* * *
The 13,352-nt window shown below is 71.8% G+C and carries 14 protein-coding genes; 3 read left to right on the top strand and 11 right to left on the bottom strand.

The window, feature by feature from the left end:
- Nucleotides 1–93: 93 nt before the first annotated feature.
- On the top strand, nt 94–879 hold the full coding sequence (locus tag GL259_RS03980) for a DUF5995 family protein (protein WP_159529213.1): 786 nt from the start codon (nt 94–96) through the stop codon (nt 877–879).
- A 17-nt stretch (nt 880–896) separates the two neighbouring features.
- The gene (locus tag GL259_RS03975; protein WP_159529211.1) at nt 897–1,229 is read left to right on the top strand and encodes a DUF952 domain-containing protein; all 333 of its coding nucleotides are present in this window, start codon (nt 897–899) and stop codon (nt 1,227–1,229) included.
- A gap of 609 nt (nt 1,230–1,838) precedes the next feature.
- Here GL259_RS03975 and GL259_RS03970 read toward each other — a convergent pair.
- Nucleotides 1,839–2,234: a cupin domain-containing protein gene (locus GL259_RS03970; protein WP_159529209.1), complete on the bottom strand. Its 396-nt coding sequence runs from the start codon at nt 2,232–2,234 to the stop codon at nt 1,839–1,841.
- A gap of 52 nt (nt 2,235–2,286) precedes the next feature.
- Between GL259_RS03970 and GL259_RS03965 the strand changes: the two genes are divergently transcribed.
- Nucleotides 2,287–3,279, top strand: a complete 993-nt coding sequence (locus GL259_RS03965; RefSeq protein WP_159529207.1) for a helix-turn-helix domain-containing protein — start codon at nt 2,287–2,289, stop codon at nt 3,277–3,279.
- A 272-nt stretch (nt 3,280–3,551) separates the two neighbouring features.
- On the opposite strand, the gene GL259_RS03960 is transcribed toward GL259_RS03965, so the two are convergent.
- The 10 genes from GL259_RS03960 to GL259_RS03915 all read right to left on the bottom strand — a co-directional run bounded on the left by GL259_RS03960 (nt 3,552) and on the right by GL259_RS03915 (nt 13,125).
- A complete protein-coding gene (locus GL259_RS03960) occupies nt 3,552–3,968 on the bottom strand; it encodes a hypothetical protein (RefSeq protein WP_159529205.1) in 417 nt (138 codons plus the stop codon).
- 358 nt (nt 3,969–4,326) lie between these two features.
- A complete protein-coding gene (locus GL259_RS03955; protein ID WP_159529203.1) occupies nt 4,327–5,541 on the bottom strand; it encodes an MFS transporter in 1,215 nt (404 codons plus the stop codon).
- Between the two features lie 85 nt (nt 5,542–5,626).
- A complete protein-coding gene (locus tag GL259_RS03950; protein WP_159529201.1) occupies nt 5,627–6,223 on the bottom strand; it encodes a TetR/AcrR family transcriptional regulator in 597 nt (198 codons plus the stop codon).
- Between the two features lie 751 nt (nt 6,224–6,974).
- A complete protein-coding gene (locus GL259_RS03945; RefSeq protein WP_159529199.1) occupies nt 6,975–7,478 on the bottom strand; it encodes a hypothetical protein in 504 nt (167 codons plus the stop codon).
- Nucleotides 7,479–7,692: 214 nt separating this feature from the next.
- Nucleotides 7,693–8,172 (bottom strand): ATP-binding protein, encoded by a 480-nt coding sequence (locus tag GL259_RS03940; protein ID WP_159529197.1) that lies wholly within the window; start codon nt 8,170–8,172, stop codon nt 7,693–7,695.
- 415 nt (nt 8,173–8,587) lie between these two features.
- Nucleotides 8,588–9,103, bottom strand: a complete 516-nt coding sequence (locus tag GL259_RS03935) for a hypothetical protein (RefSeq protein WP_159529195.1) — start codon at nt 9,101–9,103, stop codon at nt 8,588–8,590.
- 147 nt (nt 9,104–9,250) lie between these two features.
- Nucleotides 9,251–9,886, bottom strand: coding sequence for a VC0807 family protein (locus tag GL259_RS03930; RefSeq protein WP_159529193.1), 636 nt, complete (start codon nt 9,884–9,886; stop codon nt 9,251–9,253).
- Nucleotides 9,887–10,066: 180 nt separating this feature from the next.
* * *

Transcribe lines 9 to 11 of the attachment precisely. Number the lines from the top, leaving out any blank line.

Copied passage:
- Nucleotides 1,839–2,234: a cupin domain-containing protein gene (locus GL259_RS03970; protein WP_159529209.1), complete on the bottom strand. Its 396-nt coding sequence runs from the start codon at nt 2,232–2,234 to the stop codon at nt 1,839–1,841.
- A gap of 52 nt (nt 2,235–2,286) precedes the next feature.
- Between GL259_RS03970 and GL259_RS03965 the strand changes: the two genes are divergently transcribed.